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Rethinking Expertise [Hardcover]

Harry Collins , Robert Evans

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Book Description

16 Nov 2007
What does it mean to be an expert? In "Rethinking Expertise", Harry Collins and Robert Evans offer a radical new perspective on the role of expertise in the practice of science and the public evaluation of technology. Collins and Evans present a Periodic Table of Expertises based on the idea of tacit knowledge - knowledge that we have but cannot explain. They then look at how some expertises are used to judge others, how laypeople judge between experts, and how credentials are used to evaluate them. Throughout, Collins and Evans ask an important question: how can the public make use of science and technology before there is consensus in the scientific community? This book has wide implications for public policy and for those who seek to understand science and benefit from it.

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"Starts to lay the groundwork for solving a critical problem - how to restore the force of technical scientific information in public controversies, without importing disguised political agendas." - Nature "A rich and detailed 'periodic table' of expertise... full of case studies, anecdotes and intriguing experiments." - Times Higher Education"

About the Author

Harry Collins is distinguished research professor of sociology and director of the Center for the Study of Knowledge, Expertise, and Science at Cardiff University. He is the author of, most recently, Gravity's Shadow and, with Trevor Pinch, Dr. Golem, both published by the University of Chicago Press. Robert Evans is a reader in sociology at the Cardiff School of Social Sciences.

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Front Cover | Copyright | Table of Contents | Excerpt | Index | Back Cover
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17 of 18 people found the following review helpful
5.0 out of 5 stars Dissecting expertise 30 April 2009
By J. Michael Innes - Published on
Format:Paperback|Verified Purchase
This is an interesting and, I believe, important book. It attempts to define expertise, and account for its development and its influence in modern society. At a time where there is such rapid social, scientific and technological change, the general public is heavily dependent upon the information that can be gleaned from scientists and authorities about the utility, risks and safety of technological developments. How can the public establish the validity of the judgments that are made by scientific authorities? Further, at this time of economic dislocation, the veracity of the expertise of economists must be seriously challenged by the victims of the changes.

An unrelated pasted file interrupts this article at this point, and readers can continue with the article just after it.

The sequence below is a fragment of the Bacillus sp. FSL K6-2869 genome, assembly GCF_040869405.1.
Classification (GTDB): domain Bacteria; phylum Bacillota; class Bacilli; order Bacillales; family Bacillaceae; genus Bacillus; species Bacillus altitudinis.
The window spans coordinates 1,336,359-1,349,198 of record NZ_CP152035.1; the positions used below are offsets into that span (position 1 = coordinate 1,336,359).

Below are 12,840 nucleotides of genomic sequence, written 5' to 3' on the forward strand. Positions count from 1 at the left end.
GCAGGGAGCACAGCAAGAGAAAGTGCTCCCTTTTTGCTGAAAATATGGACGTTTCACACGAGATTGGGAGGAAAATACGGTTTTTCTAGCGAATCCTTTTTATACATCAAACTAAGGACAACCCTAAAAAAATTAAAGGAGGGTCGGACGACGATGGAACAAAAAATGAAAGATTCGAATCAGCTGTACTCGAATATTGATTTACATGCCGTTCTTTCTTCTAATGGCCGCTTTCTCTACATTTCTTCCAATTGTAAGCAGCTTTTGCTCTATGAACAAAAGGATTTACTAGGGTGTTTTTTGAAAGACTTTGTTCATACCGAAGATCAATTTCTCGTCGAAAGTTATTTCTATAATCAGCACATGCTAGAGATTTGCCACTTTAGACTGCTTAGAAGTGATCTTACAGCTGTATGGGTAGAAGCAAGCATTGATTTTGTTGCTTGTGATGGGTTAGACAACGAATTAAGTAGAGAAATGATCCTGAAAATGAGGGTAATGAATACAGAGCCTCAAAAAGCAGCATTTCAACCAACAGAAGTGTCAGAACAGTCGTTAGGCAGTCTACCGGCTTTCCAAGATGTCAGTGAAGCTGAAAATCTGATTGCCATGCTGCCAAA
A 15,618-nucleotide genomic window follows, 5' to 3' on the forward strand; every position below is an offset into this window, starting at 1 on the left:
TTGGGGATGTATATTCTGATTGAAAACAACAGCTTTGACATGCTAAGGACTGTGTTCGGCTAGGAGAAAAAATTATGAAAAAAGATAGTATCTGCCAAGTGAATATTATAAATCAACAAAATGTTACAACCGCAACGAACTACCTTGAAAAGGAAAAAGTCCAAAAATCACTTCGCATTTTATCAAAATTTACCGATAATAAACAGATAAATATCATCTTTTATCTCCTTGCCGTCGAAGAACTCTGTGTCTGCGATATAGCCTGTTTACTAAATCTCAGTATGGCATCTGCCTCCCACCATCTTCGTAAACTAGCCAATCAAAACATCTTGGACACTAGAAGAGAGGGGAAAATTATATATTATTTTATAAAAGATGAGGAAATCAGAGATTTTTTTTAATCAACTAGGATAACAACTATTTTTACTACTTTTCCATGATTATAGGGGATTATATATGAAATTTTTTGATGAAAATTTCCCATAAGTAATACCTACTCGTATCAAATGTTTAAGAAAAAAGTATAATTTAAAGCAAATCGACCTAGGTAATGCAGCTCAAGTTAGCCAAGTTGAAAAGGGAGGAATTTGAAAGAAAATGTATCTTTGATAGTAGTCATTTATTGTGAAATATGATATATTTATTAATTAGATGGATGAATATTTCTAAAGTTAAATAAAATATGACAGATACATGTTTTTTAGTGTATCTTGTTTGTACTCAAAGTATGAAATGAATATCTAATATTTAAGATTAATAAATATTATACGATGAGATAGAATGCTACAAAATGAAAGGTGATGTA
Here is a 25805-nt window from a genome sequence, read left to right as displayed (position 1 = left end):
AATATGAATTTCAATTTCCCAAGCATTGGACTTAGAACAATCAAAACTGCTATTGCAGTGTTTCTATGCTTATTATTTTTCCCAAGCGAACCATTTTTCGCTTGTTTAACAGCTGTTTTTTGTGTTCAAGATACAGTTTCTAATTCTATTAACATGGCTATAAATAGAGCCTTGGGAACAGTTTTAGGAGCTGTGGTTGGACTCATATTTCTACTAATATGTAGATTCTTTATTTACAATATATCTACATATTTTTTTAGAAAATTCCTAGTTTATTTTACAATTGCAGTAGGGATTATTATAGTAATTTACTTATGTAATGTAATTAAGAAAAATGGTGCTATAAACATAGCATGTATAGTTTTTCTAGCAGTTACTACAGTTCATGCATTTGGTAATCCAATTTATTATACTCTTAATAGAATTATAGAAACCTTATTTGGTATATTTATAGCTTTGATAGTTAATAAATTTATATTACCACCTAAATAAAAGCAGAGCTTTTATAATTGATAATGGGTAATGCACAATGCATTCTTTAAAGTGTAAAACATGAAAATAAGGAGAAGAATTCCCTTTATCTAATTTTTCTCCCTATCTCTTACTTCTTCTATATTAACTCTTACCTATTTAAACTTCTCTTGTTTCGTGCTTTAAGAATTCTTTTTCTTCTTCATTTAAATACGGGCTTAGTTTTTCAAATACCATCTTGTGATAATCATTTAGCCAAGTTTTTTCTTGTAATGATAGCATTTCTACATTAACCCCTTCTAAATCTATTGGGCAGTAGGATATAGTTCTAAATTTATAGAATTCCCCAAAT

Collins and Evans define expertise as the acquisition of "tacit knowledge", deep understanding that arises from immersion in the practices of social groups. We are all immersed in social groups of various kinds and have amassed tacit knowledge in many domains; the examples of learning to speak a native language or to drive a motor vehicle competently are two examples. To go to the acquisition of tacit knowledge in broader, more esoteric areas, with the acquisition of scientific tacit knowledge we have the example of individuals immersing themselves in the practices of laboratories for long periods of time to be able to assimilate the very subtle practices that differentiate the expert from the learner.
The important point made by Collins and Evans is to distinguish between what they term "Contributory Expertise" from "Interactional Expertise". The former is what we normally think of the expert; the person who can make contributions to the advancement of a discipline and who, potentially, possesses the knowledge to pass on to later generations through teaching and example. The latter is a form of expertise which also comes from deep immersion with a discipline but does not come with the ready ability to make a contribution to the discipline or field. This is the role taken by someone like a lawyer who is able to probe the testimony of an expert witness in court and, perhaps, expose flaws in the argument or in the manner in which evidence has been gained. It is also the role of the sociologist of science, like Collins, who has, for example, analyzed the development of understanding in gravitational wave physics Gravity's Shadow: The Search for Gravitational Wavesor Malcolm Gladwell who has a deeper understanding of much of the discipline of social psychology than many social psychologists Blink: The Power of Thinking Without Thinking.